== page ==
The Women in Security Awards have become an annual fixture, with the winners of the 2014 awards named on Thursday 2nd October at an awards dinner following Association of Security Consultants’ 20th annual conference. Whilst the awards undoubtedly recognise and celebrate leading female security professionals it is perhaps telling that a separate award is needed at all for any security professionals. Sadly the security industry still has a noticeably higher percentage of men compared to women and we could debate the reasons for this and solutions to the imbalance for a long time. The ethos at TDSi has always been to employ the best people for the job and I believe that is a hefty contributory factor to the altogether more balanced gender and age mix we have achieved in our team. I’m also very pleased to say that all the signs are that the security industry as a whole is moving away from the traditions of a male-dominated image towards something much more considered and intelligent. Perhaps as the technology has moved away from purely using big metal hardware and brute force, towards an integrated and intelligent hybrid of physical and logical solutions, the old-fashioned stereotypes and imbalance of gender will change too.
It’s no secret that the TDSi team is as diverse as it is talented from work experience recruits and apprentices to professional graduates and highly experienced professionals who have probably seen more of the industry than most. I would love to talk in depth about the whole of the TDSi team but for now I will highlight four key female members who I think illustrate the excellence and diversity of roles across our organisation - Software Project Manager Tina Baker, Key Account Manager LeAnne Hill, Marketing Manager Sarah Phillips and Operations apprentice Hannah Collins.
Tina became a part of the TDSi team in June 2004 having previously been a software engineer for defence and security giant QinetiQ. As Software Project Manager, Tina oversees what has evolved from an important to a vital part of TDSi’s security offering. TDSi develops its software systems in-house and Tina has been at the forefront of this for over 10 years, ensuring that our customers and partners have the best products and support for software that lies at the heart of vital security systems all around the world.
LeAnne originally joined TDSi in 2008 as a customer services/sales advisor and excelled in the role. With our continued growth, LeAnne was promoted to Key Account Manager early last year, supporting our expansion plans. LeAnne now works closely with TDSi’s Distribution channels across the UK to drive sales. Her role is crucial in the relationship we have with our Distribution Partners, who enable our overall success as a business.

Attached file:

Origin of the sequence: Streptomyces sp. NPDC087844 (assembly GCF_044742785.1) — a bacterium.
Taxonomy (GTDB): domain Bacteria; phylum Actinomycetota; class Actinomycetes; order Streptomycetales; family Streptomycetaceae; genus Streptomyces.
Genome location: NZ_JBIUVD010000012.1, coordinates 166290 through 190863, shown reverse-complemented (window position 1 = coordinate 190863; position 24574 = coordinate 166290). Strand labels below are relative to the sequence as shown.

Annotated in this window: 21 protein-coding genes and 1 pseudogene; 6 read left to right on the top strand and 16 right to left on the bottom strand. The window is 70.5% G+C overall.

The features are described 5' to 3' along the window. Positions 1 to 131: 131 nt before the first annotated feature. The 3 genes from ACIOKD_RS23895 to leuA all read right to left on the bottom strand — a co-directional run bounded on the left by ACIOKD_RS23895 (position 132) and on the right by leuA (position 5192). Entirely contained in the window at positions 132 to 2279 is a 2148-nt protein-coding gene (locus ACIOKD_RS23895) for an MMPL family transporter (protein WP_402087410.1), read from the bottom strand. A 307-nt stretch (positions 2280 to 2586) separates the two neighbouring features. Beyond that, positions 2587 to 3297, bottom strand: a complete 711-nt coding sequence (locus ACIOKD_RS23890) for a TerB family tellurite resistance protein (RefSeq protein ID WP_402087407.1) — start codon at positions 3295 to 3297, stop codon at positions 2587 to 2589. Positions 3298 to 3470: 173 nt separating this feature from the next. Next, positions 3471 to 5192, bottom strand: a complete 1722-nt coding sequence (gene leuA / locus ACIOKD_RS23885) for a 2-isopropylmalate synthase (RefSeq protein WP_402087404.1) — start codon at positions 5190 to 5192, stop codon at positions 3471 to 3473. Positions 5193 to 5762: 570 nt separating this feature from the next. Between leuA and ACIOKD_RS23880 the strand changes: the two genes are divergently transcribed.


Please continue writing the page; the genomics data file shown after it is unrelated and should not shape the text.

Sarah was recruited as our Marketing Co-ordinator back in October 2011 but rapidly progressed to become our Marketing Manager in 2013. As with all professional businesses, marketing is a cornerstone of TDSi’s success and growth Sarah oversees the communication of our core values and products to the market, through trade events and the online and traditional media channels as well as our newly refreshed website. This also means Sarah oversees feedback channels from our customers and partners, which is a vital ingredient in our products and services development mix and helps to guide the direction we take in the future.
As a recruit from the TDSi apprentice programme, Hannah is a key member of our operations team which oversees the busy day-to-day running of TDSi’s headquarters in Poole, Dorset. She is the perfect example of a young female professional who has chosen to train within industry rather than specifically follow a higher education path an alternative career route which I firmly believe is an excellent one for many people. Being an apprentice has given Hannah training and experience which offers her a progressive career path but has also given the TDSi team the benefits of new ideas and a fresh perspective.
Tina, LeAnne, Sarah and Hannah are just four of the many excellent female professionals working in the security industry today. They are also testament to the need for the security sector as a whole to encourage a greater gender balance in recruitment - to really engage with all the best talent for the job. Equally, it would benefit the whole industry to lose the old fashioned and outdated stereotype that sometimes belies the genuinely innovative and forward-looking ethos that I believe companies like TDSi actually embody.